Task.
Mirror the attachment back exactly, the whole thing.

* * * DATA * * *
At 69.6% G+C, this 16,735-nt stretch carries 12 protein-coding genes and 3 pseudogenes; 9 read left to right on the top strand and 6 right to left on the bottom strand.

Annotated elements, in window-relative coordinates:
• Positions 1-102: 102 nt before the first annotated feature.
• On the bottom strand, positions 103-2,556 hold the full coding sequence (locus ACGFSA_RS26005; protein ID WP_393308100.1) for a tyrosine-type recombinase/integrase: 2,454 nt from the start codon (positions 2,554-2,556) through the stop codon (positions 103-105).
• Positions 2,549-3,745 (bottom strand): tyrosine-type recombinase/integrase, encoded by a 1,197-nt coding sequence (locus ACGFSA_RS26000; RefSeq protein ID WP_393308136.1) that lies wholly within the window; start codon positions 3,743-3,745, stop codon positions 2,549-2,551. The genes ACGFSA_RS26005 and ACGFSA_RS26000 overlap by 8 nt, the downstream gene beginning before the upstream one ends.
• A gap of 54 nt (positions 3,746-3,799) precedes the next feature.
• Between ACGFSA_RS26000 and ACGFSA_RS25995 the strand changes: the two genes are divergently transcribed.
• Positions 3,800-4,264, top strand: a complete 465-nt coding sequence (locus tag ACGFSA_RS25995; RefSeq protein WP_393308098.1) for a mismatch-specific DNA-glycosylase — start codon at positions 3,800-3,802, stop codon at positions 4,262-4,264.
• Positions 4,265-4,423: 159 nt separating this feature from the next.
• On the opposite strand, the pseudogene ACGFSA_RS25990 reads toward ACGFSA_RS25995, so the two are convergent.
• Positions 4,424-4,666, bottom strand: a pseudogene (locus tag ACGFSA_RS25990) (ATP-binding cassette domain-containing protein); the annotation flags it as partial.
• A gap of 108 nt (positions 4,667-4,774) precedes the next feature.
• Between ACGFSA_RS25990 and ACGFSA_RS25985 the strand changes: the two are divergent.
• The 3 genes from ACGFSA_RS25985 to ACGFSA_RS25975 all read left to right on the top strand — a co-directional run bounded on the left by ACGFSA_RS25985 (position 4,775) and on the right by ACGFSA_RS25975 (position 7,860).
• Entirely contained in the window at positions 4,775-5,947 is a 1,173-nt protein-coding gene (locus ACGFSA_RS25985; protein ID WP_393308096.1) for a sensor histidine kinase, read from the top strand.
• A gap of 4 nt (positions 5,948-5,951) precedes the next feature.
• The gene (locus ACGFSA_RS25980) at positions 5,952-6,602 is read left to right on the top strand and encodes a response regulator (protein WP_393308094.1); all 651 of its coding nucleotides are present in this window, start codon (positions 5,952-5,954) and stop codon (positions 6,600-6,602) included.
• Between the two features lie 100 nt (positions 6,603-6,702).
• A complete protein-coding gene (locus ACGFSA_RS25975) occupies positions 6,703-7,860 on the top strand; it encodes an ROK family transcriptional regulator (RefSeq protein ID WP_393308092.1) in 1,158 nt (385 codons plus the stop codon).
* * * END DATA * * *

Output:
At 69.6% G+C, this 16,735-nt stretch carries 12 protein-coding genes and 3 pseudogenes; 9 read left to right on the top strand and 6 right to left on the bottom strand.

Annotated elements, in window-relative coordinates:
• Positions 1-102: 102 nt before the first annotated feature.
• On the bottom strand, positions 103-2,556 hold the full coding sequence (locus ACGFSA_RS26005; protein ID WP_393308100.1) for a tyrosine-type recombinase/integrase: 2,454 nt from the start codon (positions 2,554-2,556) through the stop codon (positions 103-105).
• Positions 2,549-3,745 (bottom strand): tyrosine-type recombinase/integrase, encoded by a 1,197-nt coding sequence (locus ACGFSA_RS26000; RefSeq protein ID WP_393308136.1) that lies wholly within the window; start codon positions 3,743-3,745, stop codon positions 2,549-2,551. The genes ACGFSA_RS26005 and ACGFSA_RS26000 overlap by 8 nt, the downstream gene beginning before the upstream one ends.
• A gap of 54 nt (positions 3,746-3,799) precedes the next feature.
• Between ACGFSA_RS26000 and ACGFSA_RS25995 the strand changes: the two genes are divergently transcribed.
• Positions 3,800-4,264, top strand: a complete 465-nt coding sequence (locus tag ACGFSA_RS25995; RefSeq protein WP_393308098.1) for a mismatch-specific DNA-glycosylase — start codon at positions 3,800-3,802, stop codon at positions 4,262-4,264.
• Positions 4,265-4,423: 159 nt separating this feature from the next.
• On the opposite strand, the pseudogene ACGFSA_RS25990 reads toward ACGFSA_RS25995, so the two are convergent.
• Positions 4,424-4,666, bottom strand: a pseudogene (locus tag ACGFSA_RS25990) (ATP-binding cassette domain-containing protein); the annotation flags it as partial.
• A gap of 108 nt (positions 4,667-4,774) precedes the next feature.
• Between ACGFSA_RS25990 and ACGFSA_RS25985 the strand changes: the two are divergent.
• The 3 genes from ACGFSA_RS25985 to ACGFSA_RS25975 all read left to right on the top strand — a co-directional run bounded on the left by ACGFSA_RS25985 (position 4,775) and on the right by ACGFSA_RS25975 (position 7,860).
• Entirely contained in the window at positions 4,775-5,947 is a 1,173-nt protein-coding gene (locus ACGFSA_RS25985; protein ID WP_393308096.1) for a sensor histidine kinase, read from the top strand.
• A gap of 4 nt (positions 5,948-5,951) precedes the next feature.
• The gene (locus ACGFSA_RS25980) at positions 5,952-6,602 is read left to right on the top strand and encodes a response regulator (protein WP_393308094.1); all 651 of its coding nucleotides are present in this window, start codon (positions 5,952-5,954) and stop codon (positions 6,600-6,602) included.
• Between the two features lie 100 nt (positions 6,603-6,702).
• A complete protein-coding gene (locus ACGFSA_RS25975) occupies positions 6,703-7,860 on the top strand; it encodes an ROK family transcriptional regulator (RefSeq protein ID WP_393308092.1) in 1,158 nt (385 codons plus the stop codon).